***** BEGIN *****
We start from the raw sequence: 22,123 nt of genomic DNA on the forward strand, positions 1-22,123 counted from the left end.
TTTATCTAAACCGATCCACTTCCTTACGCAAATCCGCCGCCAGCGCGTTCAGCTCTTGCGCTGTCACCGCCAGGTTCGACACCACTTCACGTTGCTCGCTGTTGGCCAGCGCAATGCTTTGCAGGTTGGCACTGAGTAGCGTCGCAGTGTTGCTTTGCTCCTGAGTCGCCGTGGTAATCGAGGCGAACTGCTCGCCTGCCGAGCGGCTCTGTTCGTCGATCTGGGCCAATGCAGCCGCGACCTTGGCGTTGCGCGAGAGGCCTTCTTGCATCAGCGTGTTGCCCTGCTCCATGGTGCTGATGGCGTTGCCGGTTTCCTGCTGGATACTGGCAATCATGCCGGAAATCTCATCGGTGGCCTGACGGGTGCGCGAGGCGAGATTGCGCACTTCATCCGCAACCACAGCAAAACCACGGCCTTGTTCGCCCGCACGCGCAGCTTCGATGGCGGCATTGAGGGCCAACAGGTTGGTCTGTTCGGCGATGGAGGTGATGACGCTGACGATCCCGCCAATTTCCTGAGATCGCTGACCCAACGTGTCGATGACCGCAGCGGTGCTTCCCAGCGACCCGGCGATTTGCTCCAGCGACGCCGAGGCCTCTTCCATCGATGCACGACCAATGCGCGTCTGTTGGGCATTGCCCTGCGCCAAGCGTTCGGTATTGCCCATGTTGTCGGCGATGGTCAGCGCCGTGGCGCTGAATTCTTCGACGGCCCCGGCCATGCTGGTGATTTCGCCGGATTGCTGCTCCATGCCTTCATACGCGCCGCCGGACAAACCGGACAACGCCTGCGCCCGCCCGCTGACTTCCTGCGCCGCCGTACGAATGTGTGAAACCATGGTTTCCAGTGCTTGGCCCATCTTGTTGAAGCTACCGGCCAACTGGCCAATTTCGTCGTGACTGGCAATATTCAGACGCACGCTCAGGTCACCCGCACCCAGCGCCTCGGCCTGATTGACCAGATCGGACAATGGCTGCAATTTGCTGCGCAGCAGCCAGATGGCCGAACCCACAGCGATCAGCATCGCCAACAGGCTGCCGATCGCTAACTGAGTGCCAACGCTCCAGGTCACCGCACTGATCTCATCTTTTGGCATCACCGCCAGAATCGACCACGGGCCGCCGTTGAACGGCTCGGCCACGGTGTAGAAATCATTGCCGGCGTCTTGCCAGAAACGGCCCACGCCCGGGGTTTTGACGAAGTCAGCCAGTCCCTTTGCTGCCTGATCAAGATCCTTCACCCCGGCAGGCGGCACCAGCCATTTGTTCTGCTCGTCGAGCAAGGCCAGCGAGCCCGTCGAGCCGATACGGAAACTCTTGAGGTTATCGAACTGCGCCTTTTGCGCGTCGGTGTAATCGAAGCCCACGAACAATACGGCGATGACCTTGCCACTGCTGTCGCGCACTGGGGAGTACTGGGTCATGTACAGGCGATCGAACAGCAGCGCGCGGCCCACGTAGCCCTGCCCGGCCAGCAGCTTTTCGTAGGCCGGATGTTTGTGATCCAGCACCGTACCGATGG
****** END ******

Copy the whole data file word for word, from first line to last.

We start from the raw sequence: 22,123 nt of genomic DNA on the forward strand, positions 1-22,123 counted from the left end.
TTTATCTAAACCGATCCACTTCCTTACGCAAATCCGCCGCCAGCGCGTTCAGCTCTTGCGCTGTCACCGCCAGGTTCGACACCACTTCACGTTGCTCGCTGTTGGCCAGCGCAATGCTTTGCAGGTTGGCACTGAGTAGCGTCGCAGTGTTGCTTTGCTCCTGAGTCGCCGTGGTAATCGAGGCGAACTGCTCGCCTGCCGAGCGGCTCTGTTCGTCGATCTGGGCCAATGCAGCCGCGACCTTGGCGTTGCGCGAGAGGCCTTCTTGCATCAGCGTGTTGCCCTGCTCCATGGTGCTGATGGCGTTGCCGGTTTCCTGCTGGATACTGGCAATCATGCCGGAAATCTCATCGGTGGCCTGACGGGTGCGCGAGGCGAGATTGCGCACTTCATCCGCAACCACAGCAAAACCACGGCCTTGTTCGCCCGCACGCGCAGCTTCGATGGCGGCATTGAGGGCCAACAGGTTGGTCTGTTCGGCGATGGAGGTGATGACGCTGACGATCCCGCCAATTTCCTGAGATCGCTGACCCAACGTGTCGATGACCGCAGCGGTGCTTCCCAGCGACCCGGCGATTTGCTCCAGCGACGCCGAGGCCTCTTCCATCGATGCACGACCAATGCGCGTCTGTTGGGCATTGCCCTGCGCCAAGCGTTCGGTATTGCCCATGTTGTCGGCGATGGTCAGCGCCGTGGCGCTGAATTCTTCGACGGCCCCGGCCATGCTGGTGATTTCGCCGGATTGCTGCTCCATGCCTTCATACGCGCCGCCGGACAAACCGGACAACGCCTGCGCCCGCCCGCTGACTTCCTGCGCCGCCGTACGAATGTGTGAAACCATGGTTTCCAGTGCTTGGCCCATCTTGTTGAAGCTACCGGCCAACTGGCCAATTTCGTCGTGACTGGCAATATTCAGACGCACGCTCAGGTCACCCGCACCCAGCGCCTCGGCCTGATTGACCAGATCGGACAATGGCTGCAATTTGCTGCGCAGCAGCCAGATGGCCGAACCCACAGCGATCAGCATCGCCAACAGGCTGCCGATCGCTAACTGAGTGCCAACGCTCCAGGTCACCGCACTGATCTCATCTTTTGGCATCACCGCCAGAATCGACCACGGGCCGCCGTTGAACGGCTCGGCCACGGTGTAGAAATCATTGCCGGCGTCTTGCCAGAAACGGCCCACGCCCGGGGTTTTGACGAAGTCAGCCAGTCCCTTTGCTGCCTGATCAAGATCCTTCACCCCGGCAGGCGGCACCAGCCATTTGTTCTGCTCGTCGAGCAAGGCCAGCGAGCCCGTCGAGCCGATACGGAAACTCTTGAGGTTATCGAACTGCGCCTTTTGCGCGTCGGTGTAATCGAAGCCCACGAACAATACGGCGATGACCTTGCCACTGCTGTCGCGCACTGGGGAGTACTGGGTCATGTACAGGCGATCGAACAGCAGCGCGCGGCCCACGTAGCCCTGCCCGGCCAGCAGCTTTTCGTAGGCCGGATGTTTGTGATCCAGCACCGTACCGATGG